I ordered a beer and a small ‘za, and watched with curiosity as this room packed with what had to be 100 people just sat at their tables while, basically, nothing happened.
The Karaoke Kid (ha, “kid” – he was about 35) did his part, plying his mediocre singing voice to a couple of sample songs, but he finally decided to have a seat and wait them all out.
So, we all listened to three or four instrumental versions of tunes that everyone knew, and watched the lyrics roll across the screens, but nobody would leave their seats.
“This is fucking stupid,” I recall thinking, and grabbed the song menu. Comfortable in the fact that I did not know, and would never know, anyone in this place or city, I picked out a song and rallied forward. I was vaguely aware of murmurs to the effect of Who the fug is this guy? among the roomful of locals.
But I spoke to the relieved Kid, and he cued up my song. With hat, shades, and seedy demeanor all in place, I lit into my best rendition of Like A Rolling Stone, complete with Dylanesque dialect.
The place came alive, partly because people began scrambling to turn in their own tickets, thinking, hell, I can sing better ‘n that!
I got some applause, and some more distrustful looks as I returned to my table where my beer and ‘za were waiting. The on-screen list of upcoming singers grew longer and longer as I ate.
Then, with food, beer and duty done, and the knowledge that the Carolinas were not gonna come to me, I exited stage left. Kid gave me a grateful nod as I passed.
and flashback in one Hopter. Y'all
are gettin' yo' money's worth tonight.)
So, that kind of thing might have been happening here at Jam Pony. It seemed like a lot of singing had probably been going on, but there had been a lull and Jed had had to fill it.
They took advantage of the pause to bring a couple of shots to a newlywed couple (!) sitting in the front row, and we all toasted them.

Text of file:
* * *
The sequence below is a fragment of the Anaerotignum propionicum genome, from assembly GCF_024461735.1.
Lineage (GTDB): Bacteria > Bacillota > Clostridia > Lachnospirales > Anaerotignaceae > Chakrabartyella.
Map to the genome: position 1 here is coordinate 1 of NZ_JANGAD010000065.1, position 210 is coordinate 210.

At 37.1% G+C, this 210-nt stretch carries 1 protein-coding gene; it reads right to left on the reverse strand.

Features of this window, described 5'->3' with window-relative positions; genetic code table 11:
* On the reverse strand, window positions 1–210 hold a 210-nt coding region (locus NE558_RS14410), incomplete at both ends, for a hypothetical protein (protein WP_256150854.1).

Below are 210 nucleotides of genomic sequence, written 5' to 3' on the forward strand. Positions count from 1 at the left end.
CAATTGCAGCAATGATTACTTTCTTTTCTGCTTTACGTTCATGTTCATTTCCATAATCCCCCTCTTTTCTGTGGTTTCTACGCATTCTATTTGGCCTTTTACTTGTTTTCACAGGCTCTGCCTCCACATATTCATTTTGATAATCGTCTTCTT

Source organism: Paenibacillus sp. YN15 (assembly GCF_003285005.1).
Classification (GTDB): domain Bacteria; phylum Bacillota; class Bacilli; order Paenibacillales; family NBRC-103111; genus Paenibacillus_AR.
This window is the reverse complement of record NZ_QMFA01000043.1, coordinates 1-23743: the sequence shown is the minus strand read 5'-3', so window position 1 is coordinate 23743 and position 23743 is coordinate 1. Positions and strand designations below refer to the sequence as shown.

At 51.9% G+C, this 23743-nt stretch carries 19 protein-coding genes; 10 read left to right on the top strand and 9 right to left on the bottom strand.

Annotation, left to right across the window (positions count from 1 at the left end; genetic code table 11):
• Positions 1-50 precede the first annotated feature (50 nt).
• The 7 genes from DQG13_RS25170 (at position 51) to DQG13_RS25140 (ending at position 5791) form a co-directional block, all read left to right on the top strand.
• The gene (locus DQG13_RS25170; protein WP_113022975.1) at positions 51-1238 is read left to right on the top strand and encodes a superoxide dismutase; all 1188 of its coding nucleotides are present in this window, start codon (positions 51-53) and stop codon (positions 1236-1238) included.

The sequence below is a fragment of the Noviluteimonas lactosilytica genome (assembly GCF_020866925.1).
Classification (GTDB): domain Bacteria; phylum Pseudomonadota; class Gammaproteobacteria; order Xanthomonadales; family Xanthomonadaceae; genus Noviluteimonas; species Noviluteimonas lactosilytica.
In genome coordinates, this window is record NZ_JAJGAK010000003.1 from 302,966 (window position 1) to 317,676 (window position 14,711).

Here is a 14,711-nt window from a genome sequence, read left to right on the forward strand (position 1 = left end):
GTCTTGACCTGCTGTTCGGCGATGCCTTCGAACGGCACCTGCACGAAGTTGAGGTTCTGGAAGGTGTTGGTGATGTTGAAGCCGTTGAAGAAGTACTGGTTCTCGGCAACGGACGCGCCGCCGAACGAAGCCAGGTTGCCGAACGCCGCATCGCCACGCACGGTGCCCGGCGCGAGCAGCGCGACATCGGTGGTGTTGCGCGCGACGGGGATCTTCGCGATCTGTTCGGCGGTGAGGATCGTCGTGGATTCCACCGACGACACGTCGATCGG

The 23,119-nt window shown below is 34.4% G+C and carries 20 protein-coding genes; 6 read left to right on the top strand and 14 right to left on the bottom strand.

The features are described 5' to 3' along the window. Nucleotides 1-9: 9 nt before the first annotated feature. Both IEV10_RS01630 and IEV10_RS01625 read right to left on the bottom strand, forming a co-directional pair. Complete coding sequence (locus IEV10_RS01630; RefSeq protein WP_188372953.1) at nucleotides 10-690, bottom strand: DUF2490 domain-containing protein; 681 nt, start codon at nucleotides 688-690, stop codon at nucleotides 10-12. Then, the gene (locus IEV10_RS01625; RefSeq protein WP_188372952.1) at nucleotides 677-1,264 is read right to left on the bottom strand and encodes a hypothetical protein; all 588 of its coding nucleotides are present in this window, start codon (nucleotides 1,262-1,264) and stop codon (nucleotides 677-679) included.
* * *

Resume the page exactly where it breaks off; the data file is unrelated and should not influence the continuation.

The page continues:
Then the stars of the night took the stage. Two ex-Navy pilots from Minnesota who had not seen each other since the day they left the Navy 35 years ago, hit the stage together to sing – what else? – You’ve Lost That Lovin’ Feeling by the Righteous Brothers.
Ya, just like Maverick and Goose in Top Gun. But different. The crewcutted Goose was doing the singing, and the short, not-so-good-looking Mav did backup vocals. And they were both pushing 60. And they were not in dress whites. And they were not hitting on Kelly McGillis.
But, hey, Goose could sing! Good tone, good range and not shy about volume. They earned a good round of apple sauce. (I was typing some of this on my phone and I mucked up “applause” bad enough that auto correct gave me that, so I accepted the correction.)
My beer was done about the same time Mav & Goose were. A bald gentleman was crooning Bob Seger’s Turn The Page when I initiated my departure sequence.
I left big-tatted barkeep a BBI card (with Hop #342 on it), a BBI bottlecap (with Hop #342 on it), and a BBI pen.
The bar half of the room was pretty dark, so I’d bet anything that she just tossed the cap and card in the trash and jammed the pen into the cup next to register. Maybe someone will read it and/or steal it someday.
Bald Bob was actually pretty good, and I could have stayed to listen, but I had some foreshadowing to fulfill…
Previous Hops at the 618 Duval complex:
8 Cowboy Bill’s Honky Tonk Saloon
126 Six Shooter Saloon
127 Fat City Monroe Parish
139 Church Bar
140 Rose Tattoo
193 Levity Lounge
206 Sea Dog Tavern
229 Hen & Hound
243 Cowboy Bill’s Patio Bar
253 Rum Runners
256 Ocean Blue
331 Old Town Rodeo
That’s a baker’s dozen, if you include Hop #343 which has happened in reality but has not yet happened literally (i.e., expressed in letters – thanks, Merriam-Webster).